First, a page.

If I had anything I wanted to achieve, my ability to start chatting to people might be useful. As it is, it is only pleasant. The conference is muted this year. Scores or hundreds of workers, now funded by the Legal Services Commission, will lose that funding at the end of March. Some will find funding elsewhere, some will lose their jobs. One woman said that in the past she had come to be inspired and go back for the struggle, but did not feel that boost this year. One woman said that the plenary sessions were poor, previously there has been the sense of being at the heart of the debate, now she felt merely talked at from the stage. It did not help that while I could hear the comments from the floor, spoken into microphones, people on stage could not: this speaks of alarming incompetence or terror.
I chatted to a man from the Specialist Support Unit, which answers technical legal queries, about the withdrawal of employee rights. I had not known that the discrimination questionnaire was to be abolished. That makes it far more difficult to prove unlawful discrimination. A legal right has no value if it may not be enforced. With the loss of their LSC funding their service will be scaled back. Some CABx will not do tribunals at all: there is a right to challenge a decision, without the ability to prove the claim. And there are large charges for the claimant to pay, to make a claim or to arrange a hearing.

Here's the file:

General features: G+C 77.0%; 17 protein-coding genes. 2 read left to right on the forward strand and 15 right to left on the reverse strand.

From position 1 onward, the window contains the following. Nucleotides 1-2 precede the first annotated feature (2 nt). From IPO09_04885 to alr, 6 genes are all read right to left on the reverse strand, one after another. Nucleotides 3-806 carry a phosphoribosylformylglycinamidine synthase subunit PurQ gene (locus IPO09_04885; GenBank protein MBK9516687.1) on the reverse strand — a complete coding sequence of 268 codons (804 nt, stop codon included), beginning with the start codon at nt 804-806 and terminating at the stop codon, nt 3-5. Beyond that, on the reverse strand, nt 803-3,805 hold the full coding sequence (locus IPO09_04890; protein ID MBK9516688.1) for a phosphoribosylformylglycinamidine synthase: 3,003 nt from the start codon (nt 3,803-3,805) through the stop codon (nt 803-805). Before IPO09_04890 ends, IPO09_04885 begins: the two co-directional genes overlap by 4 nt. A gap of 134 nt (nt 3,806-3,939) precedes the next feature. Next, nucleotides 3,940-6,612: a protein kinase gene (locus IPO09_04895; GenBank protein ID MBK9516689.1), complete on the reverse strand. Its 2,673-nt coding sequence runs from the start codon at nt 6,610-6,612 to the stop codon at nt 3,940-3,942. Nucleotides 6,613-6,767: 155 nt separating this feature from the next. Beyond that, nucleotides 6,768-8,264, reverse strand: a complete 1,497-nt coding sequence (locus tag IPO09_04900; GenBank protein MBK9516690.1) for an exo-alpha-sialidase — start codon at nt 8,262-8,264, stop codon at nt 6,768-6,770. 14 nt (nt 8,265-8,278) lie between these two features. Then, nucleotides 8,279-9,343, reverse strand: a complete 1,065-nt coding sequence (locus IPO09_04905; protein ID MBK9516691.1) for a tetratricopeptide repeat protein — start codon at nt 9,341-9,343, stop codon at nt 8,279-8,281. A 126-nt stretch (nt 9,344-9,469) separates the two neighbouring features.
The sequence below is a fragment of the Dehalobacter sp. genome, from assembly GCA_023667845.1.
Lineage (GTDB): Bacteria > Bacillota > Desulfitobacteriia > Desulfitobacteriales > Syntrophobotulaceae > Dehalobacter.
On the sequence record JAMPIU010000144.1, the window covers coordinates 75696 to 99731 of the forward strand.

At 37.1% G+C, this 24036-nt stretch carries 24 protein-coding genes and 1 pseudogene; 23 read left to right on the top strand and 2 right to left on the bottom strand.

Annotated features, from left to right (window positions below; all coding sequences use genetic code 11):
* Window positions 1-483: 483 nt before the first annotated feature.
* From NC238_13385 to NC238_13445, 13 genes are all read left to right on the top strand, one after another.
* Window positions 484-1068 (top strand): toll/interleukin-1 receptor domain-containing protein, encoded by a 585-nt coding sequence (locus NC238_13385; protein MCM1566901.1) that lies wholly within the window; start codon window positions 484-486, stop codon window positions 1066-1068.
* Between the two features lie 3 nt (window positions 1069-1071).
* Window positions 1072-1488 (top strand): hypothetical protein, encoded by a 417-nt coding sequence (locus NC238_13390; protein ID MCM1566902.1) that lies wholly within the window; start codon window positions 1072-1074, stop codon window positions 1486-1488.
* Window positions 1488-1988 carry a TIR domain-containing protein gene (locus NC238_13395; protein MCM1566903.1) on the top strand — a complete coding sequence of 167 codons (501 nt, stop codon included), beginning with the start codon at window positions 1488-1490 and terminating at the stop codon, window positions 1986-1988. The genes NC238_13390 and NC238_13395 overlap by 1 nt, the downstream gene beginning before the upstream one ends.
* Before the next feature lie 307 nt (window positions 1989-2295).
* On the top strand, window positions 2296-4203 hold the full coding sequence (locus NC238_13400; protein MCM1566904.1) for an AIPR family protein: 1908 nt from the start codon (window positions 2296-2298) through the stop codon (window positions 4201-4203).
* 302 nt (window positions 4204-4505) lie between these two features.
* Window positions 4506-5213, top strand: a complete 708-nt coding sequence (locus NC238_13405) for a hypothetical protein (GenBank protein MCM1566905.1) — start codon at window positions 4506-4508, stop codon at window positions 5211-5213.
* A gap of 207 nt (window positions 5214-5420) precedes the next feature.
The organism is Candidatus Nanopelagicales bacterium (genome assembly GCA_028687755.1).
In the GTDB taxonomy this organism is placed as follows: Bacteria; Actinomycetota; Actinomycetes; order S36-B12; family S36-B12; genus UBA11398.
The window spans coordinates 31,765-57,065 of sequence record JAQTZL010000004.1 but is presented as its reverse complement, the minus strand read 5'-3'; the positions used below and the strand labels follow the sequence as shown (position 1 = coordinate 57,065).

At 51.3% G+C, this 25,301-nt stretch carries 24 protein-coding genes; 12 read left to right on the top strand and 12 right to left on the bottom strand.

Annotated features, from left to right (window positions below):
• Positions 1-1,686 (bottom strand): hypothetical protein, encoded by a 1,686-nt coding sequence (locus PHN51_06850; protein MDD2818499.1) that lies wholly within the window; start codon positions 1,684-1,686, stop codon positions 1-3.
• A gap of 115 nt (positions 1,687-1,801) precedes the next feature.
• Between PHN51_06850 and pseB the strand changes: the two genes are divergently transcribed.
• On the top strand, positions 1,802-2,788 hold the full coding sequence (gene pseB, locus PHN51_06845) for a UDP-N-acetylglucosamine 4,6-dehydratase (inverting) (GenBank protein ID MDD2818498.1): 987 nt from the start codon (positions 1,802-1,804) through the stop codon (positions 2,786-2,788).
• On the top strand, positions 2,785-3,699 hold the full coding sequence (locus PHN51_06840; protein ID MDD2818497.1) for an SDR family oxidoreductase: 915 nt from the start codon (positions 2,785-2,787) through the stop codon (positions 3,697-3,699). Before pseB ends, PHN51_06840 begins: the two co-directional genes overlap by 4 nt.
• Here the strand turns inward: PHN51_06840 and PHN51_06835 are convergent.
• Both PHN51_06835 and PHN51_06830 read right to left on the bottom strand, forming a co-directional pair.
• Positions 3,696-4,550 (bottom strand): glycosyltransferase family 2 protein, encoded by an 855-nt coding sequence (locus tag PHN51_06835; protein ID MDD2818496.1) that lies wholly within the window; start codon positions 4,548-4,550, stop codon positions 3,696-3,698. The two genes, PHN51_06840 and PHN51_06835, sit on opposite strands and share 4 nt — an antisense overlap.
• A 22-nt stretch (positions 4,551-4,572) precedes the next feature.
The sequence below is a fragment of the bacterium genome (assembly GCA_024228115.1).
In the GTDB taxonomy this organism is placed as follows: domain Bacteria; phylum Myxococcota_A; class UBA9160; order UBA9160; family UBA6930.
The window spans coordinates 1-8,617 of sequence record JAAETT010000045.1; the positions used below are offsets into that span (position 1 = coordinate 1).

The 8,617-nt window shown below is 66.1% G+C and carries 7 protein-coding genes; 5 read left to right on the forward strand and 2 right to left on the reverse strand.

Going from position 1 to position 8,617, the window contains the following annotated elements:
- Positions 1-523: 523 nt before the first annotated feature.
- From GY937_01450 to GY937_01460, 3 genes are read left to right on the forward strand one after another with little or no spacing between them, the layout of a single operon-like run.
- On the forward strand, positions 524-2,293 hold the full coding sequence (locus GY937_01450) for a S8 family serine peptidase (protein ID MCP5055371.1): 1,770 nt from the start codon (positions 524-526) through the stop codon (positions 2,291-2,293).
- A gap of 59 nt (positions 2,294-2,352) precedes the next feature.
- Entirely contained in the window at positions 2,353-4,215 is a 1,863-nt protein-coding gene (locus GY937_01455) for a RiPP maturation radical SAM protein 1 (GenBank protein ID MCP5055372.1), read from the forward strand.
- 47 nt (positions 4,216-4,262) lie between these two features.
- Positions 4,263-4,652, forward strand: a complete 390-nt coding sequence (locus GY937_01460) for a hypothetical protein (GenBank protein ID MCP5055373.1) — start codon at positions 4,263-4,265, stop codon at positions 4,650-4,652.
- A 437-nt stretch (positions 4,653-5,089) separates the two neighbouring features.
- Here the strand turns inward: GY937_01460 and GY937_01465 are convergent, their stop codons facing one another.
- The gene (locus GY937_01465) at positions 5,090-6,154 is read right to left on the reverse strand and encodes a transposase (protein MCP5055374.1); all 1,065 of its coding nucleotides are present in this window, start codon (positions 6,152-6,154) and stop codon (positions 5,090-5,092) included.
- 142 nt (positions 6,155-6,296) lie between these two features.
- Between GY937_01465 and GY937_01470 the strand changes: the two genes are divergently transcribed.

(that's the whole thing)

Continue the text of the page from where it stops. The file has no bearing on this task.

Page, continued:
Two managers talked of how they had wanted their staff to work a help line, but the National association had instead made a bid with another organisation which provided the workers. Why should they bid with us when the contract is renewed? What value do we bring apart from our name, for the initial bid?
We have been breathtakingly arrogant. One told me of wanting to give the funders what they wanted to pay for. Cardiff CAB had sought to take the money and do what they liked, and it had been closed down. Now the Vale of Glamorgan CAB is organising CAB services in Cardiff.
And I was inspired. I went to a session entitled “Influence the influencers”, on what social policy campaigns the national organisation should focus. I had no idea, but a debt worker with fire in her belly talked of meeting the head of the firm of bailiffs which collects for her local council, and challenging him on the affordability of his repayment agreements.
Carol, from the Bahamas, had worked in that offshore tax haven helping the rich get richer, and felt this was wrong, so gone to do development work in Frencophone West Africa. When she married and came to Britain she had not thought she could use those skills, and had been shocked to discover the deprivation of the Gurnos estate in Merthyr. We talked of the Valleys. Why come from the Bahamas to Wales? The Bahamaian Summer is like the English winter, she says, unbearably hot, and it is hurricane season.
One woman could show that while the Government said that housing benefit would pay for the 30% cheapest houses available for rent, in her local authority area it only paid for 4.7%. That is useful work, she can empower the politicians with such statistics, and the current funding for her job will be withdrawn. Will the LSC pay for any cases started before 31 March but not closed then? Different people have heard different things, and no-one knows.